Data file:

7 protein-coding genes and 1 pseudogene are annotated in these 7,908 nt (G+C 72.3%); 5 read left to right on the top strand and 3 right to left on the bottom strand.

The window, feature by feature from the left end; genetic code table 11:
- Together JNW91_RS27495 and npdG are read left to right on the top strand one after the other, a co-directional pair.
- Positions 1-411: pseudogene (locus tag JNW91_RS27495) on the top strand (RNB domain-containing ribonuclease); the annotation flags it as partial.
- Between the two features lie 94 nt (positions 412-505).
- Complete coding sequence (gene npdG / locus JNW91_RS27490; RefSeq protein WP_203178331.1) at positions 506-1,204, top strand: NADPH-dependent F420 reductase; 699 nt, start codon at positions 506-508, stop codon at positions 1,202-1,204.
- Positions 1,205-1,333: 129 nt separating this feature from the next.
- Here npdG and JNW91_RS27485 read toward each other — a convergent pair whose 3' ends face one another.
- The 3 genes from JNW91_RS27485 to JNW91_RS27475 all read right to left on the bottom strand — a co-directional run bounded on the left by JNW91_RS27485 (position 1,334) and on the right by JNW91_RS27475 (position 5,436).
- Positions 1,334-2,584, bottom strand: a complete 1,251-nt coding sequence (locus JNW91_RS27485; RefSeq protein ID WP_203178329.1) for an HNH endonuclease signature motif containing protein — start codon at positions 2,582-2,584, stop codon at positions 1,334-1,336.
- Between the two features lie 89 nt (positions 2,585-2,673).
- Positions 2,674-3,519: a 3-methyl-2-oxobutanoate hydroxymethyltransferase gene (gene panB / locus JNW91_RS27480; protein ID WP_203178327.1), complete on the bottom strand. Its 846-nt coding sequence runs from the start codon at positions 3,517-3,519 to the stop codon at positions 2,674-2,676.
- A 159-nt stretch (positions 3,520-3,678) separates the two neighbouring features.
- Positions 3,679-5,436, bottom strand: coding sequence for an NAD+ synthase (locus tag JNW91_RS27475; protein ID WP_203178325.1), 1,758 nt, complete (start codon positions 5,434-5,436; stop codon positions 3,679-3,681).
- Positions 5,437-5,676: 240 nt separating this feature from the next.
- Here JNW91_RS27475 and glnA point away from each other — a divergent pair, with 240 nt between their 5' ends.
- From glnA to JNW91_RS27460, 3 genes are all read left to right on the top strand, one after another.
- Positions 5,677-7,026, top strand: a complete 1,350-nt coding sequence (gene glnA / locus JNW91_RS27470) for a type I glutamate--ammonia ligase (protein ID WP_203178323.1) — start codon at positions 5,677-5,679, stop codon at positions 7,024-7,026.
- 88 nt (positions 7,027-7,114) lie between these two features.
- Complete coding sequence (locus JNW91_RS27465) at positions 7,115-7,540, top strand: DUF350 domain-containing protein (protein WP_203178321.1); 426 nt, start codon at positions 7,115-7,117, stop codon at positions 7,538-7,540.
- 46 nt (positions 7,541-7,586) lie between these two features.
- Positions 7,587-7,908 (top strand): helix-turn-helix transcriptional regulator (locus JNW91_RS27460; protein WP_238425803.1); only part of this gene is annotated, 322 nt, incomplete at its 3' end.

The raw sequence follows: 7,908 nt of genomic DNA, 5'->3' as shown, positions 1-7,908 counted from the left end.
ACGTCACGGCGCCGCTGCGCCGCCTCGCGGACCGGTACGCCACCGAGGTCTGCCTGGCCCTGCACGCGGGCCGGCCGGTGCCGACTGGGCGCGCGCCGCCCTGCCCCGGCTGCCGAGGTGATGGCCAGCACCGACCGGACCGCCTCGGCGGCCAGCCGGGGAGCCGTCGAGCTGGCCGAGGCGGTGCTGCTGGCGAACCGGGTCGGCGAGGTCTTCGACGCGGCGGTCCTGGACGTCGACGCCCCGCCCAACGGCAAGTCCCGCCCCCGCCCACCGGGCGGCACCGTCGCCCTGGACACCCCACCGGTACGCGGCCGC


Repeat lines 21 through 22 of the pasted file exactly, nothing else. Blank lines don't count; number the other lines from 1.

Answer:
- 46 nt (positions 7,541-7,586) lie between these two features.
- Positions 7,587-7,908 (top strand): helix-turn-helix transcriptional regulator (locus JNW91_RS27460; protein WP_238425803.1); only part of this gene is annotated, 322 nt, incomplete at its 3' end.